What Do You Do After You’re an Entrepreneur?

Do it again.

“So…now what do I do?” That’s the question I was left with after selling my company, Bucket, last year. I had spent the last few years giving everything to the company, working to solve trip planning with travel technology.

Like any startup, we had many ups and downs, many within the same hour. Doing a startup was like getting punched in the face all the time, you keep getting up, but each time it wears you down.

The beginning of 2016 was tough. We pulled off an acquisition, but it had taken a toll on me. I was tired. Exhausted. Pooped. All I wanted to do was report to someone, be surrounded by smart people that I didn’t have to recruit, and feel a sense of stability.

You can feel a bit lost after moving on from something you’ve built, so I’m sharing my journey through transition — my approach, my zig-zagged exploration through multiple roles and various companies, and the advice that was shared with me — for all the entrepreneurs and people who are figuring out what’s next. Hopefully this eases your own journey.

I’ve always found you learn a lot by chatting with people who have been in your shoes, so I spent a few months tracking down former entrepreneurs and those that worked with entrepreneurs to get some advice.

Here’s what they said:

“So what do you do after you’re an entrepreneur?” I asked my friend and partner at VC firm Andreessen Horowitz, Connie Chan. “Do it again” she said.

But I was tired, firefighting 24/7 for years on end. I wasn’t ready to launch another startup; I didn’t want to.

I was your model employee: a diligent worker, a great problem solver, and ready to do exactly what you asked without question. I was going to be the best gosh darn report you ever had!

“You’re still an entrepreneur, you’re just in between things,” Ilya Sukhar, a friend and partner from Matrix Partners said. But I was dubious. I could go back to a structured org, right?

“Go back to what you were doing before,” my startup mentor and friend, Sam Odio told me. For him, that was product. For me, that was product marketing and marketing.

I felt good about what I could contribute going back to a more established company — having been at a high-growth company like Facebook in its early years from 200–2500 people, and then having built something from scratch and worked on every facet from concept, design, UX, marketing, operations, fundraising, partnerships, recruiting, leadership etc.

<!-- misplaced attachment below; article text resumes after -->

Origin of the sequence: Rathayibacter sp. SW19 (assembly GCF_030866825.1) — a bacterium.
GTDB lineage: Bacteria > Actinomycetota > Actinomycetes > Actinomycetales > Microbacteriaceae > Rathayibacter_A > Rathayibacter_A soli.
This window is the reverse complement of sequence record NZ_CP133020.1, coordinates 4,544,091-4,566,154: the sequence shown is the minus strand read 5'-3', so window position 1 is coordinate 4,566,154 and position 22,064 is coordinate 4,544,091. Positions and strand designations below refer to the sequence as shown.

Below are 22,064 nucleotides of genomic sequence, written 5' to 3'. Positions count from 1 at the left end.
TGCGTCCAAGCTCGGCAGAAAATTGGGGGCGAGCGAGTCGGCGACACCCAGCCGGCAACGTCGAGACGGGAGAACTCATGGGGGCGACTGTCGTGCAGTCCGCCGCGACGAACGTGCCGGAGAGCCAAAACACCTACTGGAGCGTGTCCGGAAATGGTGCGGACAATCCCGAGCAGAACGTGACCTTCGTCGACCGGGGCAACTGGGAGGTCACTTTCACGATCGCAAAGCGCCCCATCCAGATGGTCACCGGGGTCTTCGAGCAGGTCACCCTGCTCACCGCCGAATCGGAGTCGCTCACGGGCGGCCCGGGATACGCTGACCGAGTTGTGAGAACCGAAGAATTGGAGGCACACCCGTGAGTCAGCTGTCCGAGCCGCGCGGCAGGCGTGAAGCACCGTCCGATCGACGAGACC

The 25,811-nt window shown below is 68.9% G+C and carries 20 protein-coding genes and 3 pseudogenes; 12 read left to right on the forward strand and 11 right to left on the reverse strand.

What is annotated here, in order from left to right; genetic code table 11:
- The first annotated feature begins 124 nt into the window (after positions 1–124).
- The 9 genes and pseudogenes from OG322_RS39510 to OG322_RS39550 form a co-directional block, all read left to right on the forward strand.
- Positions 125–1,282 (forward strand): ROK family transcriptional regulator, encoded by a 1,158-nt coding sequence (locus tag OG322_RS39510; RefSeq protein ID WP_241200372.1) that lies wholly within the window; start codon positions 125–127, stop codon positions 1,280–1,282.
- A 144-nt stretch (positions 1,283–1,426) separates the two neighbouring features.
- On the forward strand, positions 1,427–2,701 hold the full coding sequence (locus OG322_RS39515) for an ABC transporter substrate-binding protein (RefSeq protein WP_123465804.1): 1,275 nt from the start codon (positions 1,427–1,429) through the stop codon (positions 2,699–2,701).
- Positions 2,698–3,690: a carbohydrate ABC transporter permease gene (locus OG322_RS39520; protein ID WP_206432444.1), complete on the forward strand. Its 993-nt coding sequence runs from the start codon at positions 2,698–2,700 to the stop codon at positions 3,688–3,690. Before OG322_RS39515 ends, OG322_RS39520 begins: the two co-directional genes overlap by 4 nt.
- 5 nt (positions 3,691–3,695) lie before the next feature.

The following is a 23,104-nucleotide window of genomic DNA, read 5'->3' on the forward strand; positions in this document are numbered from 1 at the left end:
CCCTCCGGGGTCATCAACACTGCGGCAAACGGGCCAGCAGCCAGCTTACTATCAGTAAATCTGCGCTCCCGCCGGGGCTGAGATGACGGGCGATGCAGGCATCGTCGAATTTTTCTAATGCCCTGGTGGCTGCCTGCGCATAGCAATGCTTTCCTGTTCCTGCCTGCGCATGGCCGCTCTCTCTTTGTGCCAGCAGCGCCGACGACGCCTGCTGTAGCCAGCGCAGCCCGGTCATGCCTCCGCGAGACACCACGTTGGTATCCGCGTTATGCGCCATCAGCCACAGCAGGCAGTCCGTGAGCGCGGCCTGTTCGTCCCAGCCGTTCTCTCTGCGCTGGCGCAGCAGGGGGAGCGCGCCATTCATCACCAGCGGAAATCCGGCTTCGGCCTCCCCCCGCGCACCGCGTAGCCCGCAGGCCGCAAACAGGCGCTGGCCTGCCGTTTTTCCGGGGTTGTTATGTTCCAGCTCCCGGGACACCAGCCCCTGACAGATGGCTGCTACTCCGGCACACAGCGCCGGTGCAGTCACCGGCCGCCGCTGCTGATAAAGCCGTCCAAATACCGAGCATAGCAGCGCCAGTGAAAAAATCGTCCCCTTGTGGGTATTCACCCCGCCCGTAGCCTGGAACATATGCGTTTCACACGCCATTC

So I set off to find out what opportunities were out there. I started by looking for positions online and then asking friends to refer me.

“Don’t leave entrepreneurship. You have it,” Sebastien de Halleux, former Playfish COO and now COO of Saildrone told me. “But if you really want to explore, the roles you’re looking for aren’t listed on a website.”

I did want to explore, and he was right about where to look.

I was looking for something senior that spanned multiple categories. So I started setting up meetings with CEOs and VPs, and helped them understand what value I could provide to the organization.

But what exactly was that value?

I had done a little bit of everything over the years. I was a strong generalist, and whatever I didn’t know, I worked really hard to learn. However, I was not quite as specialized as someone who had been doing the same job for 10 years.

People initially pushed me towards Product where most entrepreneurs end up at larger organizations. Many big companies position this as a “mini-CEO” for your organization, touching all facets of the company and driving the vision of the product you’re working on.

But it wasn’t really like being a CEO. At a bigger company, the role is much more tactical, and ultimately you don’t have the final say. Your product could end up being beautiful, or an ugly mish-mash of a lot of bad ideas. Maybe VP of Product would rock, but most PM jobs felt more like project managers, rather than product managers.

So I explored my other skillsets. My background was in marketing, and I loved marketing. I’d also found along the way that I was surprisingly good at Partnerships, teasing out the exact right partner, helping get them excited about our joint vision, and managing that relationship through.

So I explored there too. I found some product marketing and partnership roles that were exciting to me, and I talked my way into interviews often leveraging a higher position to get me in the door.

Here, it was more difficult. When I spoke to CEOs and VPs of the companies, there was strong enthusiasm to have an entrepreneur join the org. Someone that you could throw into almost any situation and they’d be able to make sense of it.